Struggling with God – October 13, 2013
Genesis 32:22-32, Philippians 4:4-7
October 13, 2013
Do you ever struggle with God? Do you ever get mad at God? A lot of people think in the back of their minds that’s a bad thing! “Ooooh, you cant get mad at God.” “You have to love God with all your heart, with all your soul, etc, etc…” And that’s true. But let me ask you this. Do you love your children? Do you ever get mad at them? Do you ever tell them that? Does that mean that you don’t love them with all your heart? (Do you see how that works?) It’s the same with God.
But somehow we think, “You cant get mad at God. He might go away from you.” or “You can’t doubt God, or he might cease to exist.” Of course, neither of those things are true, are they? God’s “steadfast love and faithfulness” are beyond what we can ever imagine. “His kingdom and power are as firm as the heavens.” The psalmist told us that thousands of years ago, and so does everything we know about God. But, in times of doubt, we’re not so sure, are we?
Some people feel, in a more Old Testament sense, that you cant get mad at God “because he might get angry! He might smite you in some way.” And I’m not talking about “fire from the sky.” What I’m talking about is the fact that too many people still think that the bad things that happen in this life are either 1) tests from God to make us strong, or 2) punishments from God because hes angry with us. If that’s your theology – and I dont recommend it – you’d better not get angry with God or you’re in for a lot of bad stuff!
Well, you’ve heard me enough by now to know how I feel about that sort of thing. Bad things are not always tests or punishments. Notice, I’m not saying they aren’t… sometimes. I’m just saying they aren’t… always! We simply can’t pin God down like that! That’s why I’m so uncomfortable when I hear somebody say, “I believe everything happens for a reason.” That sounds like someone is saying that God always works that way. If something bad happens, it’s always for a reason. Well, not always! And the scripture that I quote so often here is Romans 8:28. “We know that in everything, God works for good for those who love him and who are called according to his purposes.” That means that God can work through all things, but it doesn’t mean God causes all things. (That’s not what we Presbyterians mean when we use our coveted word predestination!)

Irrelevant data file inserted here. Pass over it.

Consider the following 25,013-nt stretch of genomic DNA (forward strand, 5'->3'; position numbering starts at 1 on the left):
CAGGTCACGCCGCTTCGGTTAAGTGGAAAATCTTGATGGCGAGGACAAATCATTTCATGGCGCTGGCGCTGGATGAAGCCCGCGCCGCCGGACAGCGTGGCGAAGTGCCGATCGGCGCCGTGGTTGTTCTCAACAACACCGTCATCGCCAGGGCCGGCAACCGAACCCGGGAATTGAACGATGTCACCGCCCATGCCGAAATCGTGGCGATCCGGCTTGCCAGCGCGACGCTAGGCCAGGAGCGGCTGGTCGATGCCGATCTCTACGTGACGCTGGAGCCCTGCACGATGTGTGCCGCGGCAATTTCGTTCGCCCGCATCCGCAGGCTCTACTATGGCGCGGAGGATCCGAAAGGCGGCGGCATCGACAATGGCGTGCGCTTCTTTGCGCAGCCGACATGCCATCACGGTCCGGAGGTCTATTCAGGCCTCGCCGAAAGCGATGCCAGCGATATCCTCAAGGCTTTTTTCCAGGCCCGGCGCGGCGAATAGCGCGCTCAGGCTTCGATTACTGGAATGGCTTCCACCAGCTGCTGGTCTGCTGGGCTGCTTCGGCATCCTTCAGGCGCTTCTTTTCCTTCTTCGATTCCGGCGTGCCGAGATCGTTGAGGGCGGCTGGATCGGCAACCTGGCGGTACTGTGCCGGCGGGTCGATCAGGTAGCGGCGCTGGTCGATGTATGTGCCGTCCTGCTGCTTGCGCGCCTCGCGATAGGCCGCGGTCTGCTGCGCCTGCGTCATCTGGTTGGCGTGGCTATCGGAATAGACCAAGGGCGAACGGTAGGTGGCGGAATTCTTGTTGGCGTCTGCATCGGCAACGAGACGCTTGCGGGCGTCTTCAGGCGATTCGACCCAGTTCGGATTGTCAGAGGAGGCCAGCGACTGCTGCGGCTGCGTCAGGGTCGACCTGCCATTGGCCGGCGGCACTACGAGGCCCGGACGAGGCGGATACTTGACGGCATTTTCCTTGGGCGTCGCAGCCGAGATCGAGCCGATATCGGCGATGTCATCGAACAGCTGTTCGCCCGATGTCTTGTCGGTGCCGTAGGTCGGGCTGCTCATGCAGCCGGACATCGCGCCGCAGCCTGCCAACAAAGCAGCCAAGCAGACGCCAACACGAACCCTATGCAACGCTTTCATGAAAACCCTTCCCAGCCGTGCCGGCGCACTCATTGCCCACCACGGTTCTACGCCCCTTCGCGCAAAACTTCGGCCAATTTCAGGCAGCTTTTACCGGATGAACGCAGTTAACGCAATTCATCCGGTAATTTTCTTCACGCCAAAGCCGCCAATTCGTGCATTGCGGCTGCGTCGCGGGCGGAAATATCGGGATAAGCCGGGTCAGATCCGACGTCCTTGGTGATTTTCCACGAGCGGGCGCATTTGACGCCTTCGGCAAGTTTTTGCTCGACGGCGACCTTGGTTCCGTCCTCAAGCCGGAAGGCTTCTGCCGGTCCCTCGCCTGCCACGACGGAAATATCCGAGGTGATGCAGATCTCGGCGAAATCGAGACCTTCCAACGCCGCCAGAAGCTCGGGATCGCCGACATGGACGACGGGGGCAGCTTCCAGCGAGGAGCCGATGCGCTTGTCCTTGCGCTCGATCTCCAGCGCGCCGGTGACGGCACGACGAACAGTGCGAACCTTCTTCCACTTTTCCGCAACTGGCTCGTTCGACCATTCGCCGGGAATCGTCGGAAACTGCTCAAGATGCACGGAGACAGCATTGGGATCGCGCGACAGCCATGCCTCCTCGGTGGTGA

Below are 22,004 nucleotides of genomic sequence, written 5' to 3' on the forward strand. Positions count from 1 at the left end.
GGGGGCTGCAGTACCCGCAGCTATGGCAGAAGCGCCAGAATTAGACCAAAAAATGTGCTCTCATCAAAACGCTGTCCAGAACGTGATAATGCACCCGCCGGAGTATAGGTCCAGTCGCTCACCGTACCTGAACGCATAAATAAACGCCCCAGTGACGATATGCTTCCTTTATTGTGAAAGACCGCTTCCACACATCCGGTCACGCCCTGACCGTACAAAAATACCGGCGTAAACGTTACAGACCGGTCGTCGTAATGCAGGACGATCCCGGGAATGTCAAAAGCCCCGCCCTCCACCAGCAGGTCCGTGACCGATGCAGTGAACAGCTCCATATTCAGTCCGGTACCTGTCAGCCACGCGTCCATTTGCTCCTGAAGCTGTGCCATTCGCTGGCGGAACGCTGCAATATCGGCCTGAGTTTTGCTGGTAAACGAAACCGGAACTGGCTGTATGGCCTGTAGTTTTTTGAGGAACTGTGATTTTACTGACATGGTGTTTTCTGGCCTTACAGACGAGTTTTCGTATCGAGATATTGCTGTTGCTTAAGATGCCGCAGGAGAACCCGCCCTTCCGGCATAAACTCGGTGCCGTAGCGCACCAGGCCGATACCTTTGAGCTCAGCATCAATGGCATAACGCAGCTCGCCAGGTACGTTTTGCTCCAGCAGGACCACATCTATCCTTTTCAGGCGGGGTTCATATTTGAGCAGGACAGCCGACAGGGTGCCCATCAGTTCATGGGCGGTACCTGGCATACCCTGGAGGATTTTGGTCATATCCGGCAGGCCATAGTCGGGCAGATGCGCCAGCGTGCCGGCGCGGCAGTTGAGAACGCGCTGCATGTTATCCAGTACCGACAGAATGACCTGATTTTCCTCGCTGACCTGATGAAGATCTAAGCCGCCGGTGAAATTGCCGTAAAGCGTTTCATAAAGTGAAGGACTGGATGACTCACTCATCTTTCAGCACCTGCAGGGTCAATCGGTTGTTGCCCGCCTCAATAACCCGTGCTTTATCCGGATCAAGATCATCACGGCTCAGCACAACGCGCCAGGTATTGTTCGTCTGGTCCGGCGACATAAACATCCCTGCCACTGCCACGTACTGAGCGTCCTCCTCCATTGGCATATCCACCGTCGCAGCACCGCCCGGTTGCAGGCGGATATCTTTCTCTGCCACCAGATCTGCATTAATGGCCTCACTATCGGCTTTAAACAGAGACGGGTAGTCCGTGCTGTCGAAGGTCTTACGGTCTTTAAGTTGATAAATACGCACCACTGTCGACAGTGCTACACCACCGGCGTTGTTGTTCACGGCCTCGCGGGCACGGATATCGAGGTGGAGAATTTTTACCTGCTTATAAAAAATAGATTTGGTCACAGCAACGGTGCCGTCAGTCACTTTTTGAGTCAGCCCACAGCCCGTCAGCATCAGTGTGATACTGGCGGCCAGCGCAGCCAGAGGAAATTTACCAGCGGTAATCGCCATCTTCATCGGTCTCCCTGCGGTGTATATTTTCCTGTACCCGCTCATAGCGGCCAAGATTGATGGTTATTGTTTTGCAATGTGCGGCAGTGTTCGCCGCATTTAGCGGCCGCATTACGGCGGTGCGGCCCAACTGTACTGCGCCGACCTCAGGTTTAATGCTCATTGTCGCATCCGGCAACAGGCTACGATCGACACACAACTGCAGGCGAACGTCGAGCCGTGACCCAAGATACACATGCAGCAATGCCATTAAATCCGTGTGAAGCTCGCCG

So having said that, I ask you again. “Do you ever struggle with God?” “Do you ever get mad at God?” “Do you ever tell him youre mad?” “Do you ever pour your heart out to him, whatever that may be?” And I’ll say this again, that’s what God wants! He wants us to share life with him, intimately! He doesn’t want us to keep him at arms length, venerating him and worshipping him, but having no closeness with him. I know you’ve heard me say this before, that I think God would rather have an argument with us than to be ignored. God would invite the struggle. And as I’ve also said before, you can take your struggles to God because “God can take it!”
Well, here is the greatest example of that. Here is Jacob, and he’s not only arguing with one of God’s holy messengers, he gets into a wrestling match with him! And it lasts all night! And until this angel makes some kind of illegal “body slam” move, and uses his power to dislocate Jacob’s hip, Jacob is winning! But even then, Jacob holds on. Even in pain, he doesn’t let the man/angel go until he receives his blessing!
I was thinking this week that I often get into a New Testament “groove” in preaching. Obviously, much of our Christian doctrine and inspiration are found there. But lately I’ve decided to take us back to the beginning, back to the Old Testament. And I hope you’ve enjoyed that. Because there is great beauty in our Old Testament roots. There are some wonderfully colorful characters to be found there, and some great stories!
Well, Jacob is one of the most colorful! He’s the one who was born clutching the foot of his slightly older brother, Esau. And he struggled with him throughout their lives together. He’s the one who talked Esau into trading his birthright for a bowl of soup. He’s the one who cheated Esau out of the family blessing at the time of their father Isaac’s death! He’s also the one who dealt with his father-in-law Laban in a “not-so-kosher” way, causing a rift between the two of them. And even though they parted on better terms in the previous chapter, still they did not trust each other!